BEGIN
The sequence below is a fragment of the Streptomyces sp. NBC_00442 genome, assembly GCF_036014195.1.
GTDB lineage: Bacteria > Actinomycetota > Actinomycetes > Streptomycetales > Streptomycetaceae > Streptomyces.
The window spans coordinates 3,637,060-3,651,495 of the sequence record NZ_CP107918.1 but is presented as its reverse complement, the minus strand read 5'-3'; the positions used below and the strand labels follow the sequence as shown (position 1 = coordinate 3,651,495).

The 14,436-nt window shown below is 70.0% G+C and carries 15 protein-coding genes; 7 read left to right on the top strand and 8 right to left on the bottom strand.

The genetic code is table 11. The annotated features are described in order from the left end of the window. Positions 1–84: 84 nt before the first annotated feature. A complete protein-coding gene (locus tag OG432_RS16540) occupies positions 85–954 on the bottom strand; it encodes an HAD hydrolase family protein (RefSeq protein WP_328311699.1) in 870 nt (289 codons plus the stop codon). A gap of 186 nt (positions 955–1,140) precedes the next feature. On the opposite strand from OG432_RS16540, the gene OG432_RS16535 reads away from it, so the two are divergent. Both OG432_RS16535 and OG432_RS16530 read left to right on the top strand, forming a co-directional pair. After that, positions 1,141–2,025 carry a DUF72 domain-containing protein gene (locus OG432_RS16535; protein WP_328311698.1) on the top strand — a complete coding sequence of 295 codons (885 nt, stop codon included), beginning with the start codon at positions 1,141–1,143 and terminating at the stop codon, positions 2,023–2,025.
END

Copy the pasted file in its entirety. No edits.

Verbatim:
The sequence below is a fragment of the Streptomyces sp. NBC_00442 genome, assembly GCF_036014195.1.
GTDB lineage: Bacteria > Actinomycetota > Actinomycetes > Streptomycetales > Streptomycetaceae > Streptomyces.
The window spans coordinates 3,637,060-3,651,495 of the sequence record NZ_CP107918.1 but is presented as its reverse complement, the minus strand read 5'-3'; the positions used below and the strand labels follow the sequence as shown (position 1 = coordinate 3,651,495).

The 14,436-nt window shown below is 70.0% G+C and carries 15 protein-coding genes; 7 read left to right on the top strand and 8 right to left on the bottom strand.

The genetic code is table 11. The annotated features are described in order from the left end of the window. Positions 1–84: 84 nt before the first annotated feature. A complete protein-coding gene (locus tag OG432_RS16540) occupies positions 85–954 on the bottom strand; it encodes an HAD hydrolase family protein (RefSeq protein WP_328311699.1) in 870 nt (289 codons plus the stop codon). A gap of 186 nt (positions 955–1,140) precedes the next feature. On the opposite strand from OG432_RS16540, the gene OG432_RS16535 reads away from it, so the two are divergent. Both OG432_RS16535 and OG432_RS16530 read left to right on the top strand, forming a co-directional pair. After that, positions 1,141–2,025 carry a DUF72 domain-containing protein gene (locus OG432_RS16535; protein WP_328311698.1) on the top strand — a complete coding sequence of 295 codons (885 nt, stop codon included), beginning with the start codon at positions 1,141–1,143 and terminating at the stop codon, positions 2,023–2,025.